• What Are Principal Components?
  • Another Interpretation of Principal Components
  • More on PCA
  • Other Uses for Principal Components

2. Clustering Methods:

  • K-Means Clustering
  • Hierarchical Clustering
  • Practical Issues in Clustering

Module 8: Association Rules Mining and Times Series Analysis:

1. Association Rules Mining:

  • Market Basket Analysis
  • Apriori/Support/Confidence/Lift

2. Time Series Analysis:

  • What is Times Series Data?
  • Stationarity in Time Series Data
  • Augmented Dickey Fuller Test
  • The Box-Jenkins Approach
  • The AR Process
  • The MA Process What is ARIMA?
  • ACF,PACF and IACF plots
  • Decomposition of Times Series
  • Trend, Seasonality and Cyclic
  • Exponential Smoothing
  • | EWMA

Course Details

The Advanced certification program is delivered is the most pragmatic learning approach which is an interfusion of theoretical & practical learning to ensure the participants comprension is accurate.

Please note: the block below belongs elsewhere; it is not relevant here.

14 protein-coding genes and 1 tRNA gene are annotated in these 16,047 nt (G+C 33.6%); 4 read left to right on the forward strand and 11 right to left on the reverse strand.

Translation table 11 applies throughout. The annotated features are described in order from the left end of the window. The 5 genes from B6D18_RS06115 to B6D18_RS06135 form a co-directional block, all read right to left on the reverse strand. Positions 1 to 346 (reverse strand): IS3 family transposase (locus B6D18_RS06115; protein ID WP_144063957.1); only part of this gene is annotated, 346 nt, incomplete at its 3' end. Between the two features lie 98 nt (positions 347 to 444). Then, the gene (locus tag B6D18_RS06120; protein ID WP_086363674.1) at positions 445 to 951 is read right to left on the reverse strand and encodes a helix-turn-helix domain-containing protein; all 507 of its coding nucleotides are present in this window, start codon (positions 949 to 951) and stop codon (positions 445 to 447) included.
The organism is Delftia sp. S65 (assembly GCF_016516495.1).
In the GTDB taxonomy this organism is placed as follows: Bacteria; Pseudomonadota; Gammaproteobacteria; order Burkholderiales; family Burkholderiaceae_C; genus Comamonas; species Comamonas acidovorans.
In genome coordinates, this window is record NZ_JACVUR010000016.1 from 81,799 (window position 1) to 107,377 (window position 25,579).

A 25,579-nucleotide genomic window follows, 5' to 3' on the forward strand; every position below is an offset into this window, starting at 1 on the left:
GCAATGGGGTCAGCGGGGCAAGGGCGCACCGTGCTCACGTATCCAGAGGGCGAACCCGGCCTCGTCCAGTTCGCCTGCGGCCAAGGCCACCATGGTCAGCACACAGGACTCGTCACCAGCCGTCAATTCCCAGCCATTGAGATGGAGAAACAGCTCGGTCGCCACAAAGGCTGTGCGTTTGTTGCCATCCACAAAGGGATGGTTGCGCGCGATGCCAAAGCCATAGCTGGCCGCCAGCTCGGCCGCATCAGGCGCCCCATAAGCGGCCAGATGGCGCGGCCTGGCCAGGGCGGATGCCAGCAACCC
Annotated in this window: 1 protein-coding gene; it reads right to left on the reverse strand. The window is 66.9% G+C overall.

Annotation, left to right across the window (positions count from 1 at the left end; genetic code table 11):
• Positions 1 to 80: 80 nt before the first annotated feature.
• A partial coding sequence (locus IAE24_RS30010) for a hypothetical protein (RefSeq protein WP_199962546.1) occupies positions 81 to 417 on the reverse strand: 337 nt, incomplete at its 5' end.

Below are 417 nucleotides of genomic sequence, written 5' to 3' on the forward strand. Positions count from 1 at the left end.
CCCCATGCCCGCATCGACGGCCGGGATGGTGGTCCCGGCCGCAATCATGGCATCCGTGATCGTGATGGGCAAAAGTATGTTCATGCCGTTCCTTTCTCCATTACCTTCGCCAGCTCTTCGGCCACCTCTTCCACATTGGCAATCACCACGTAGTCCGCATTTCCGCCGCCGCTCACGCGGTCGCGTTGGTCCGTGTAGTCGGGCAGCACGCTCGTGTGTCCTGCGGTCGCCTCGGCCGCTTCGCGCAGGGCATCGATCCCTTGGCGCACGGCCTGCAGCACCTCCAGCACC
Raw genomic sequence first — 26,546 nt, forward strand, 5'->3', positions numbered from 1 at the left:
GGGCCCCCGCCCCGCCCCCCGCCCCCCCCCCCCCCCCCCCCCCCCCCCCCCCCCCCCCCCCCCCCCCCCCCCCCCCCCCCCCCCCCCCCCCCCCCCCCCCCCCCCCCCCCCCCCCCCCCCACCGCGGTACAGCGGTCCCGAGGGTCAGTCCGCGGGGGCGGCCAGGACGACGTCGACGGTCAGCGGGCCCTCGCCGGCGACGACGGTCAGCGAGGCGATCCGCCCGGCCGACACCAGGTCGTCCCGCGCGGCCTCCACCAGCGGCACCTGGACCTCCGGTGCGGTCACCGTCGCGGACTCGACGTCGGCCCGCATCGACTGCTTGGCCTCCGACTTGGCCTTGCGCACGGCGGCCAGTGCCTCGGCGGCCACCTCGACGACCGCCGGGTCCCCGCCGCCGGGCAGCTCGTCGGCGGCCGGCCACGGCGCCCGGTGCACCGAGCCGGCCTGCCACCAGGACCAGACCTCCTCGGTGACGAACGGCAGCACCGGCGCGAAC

• Technology infused learning
• 24*7 access to curriculum & access to case studies & data sets
• Guest Lectures by Industry experts
• Hackathons & Real time projects
• A most friendly & supportive environment

Case Studies:
Education industry using Linear Regression in R

Insurance domain using Logistic Regression in R

Banking Industry using Decision Tree in R

Network Intrusion using Decision tree in R

Manufacturing industry Support Vector Machine in R

BPO using Time Series in R

Crime analysis using PCA in R

Liquor Industry using Clustering in R

Salary Analysis using Lasso and Ridge Regression in R

Artificial Intelligence and Data Science

In 2012, Harvard Business Review named data scientist the “sexiest job of the 21st century.” More recently, Glassdoor named it the “best job of the year” for 2016.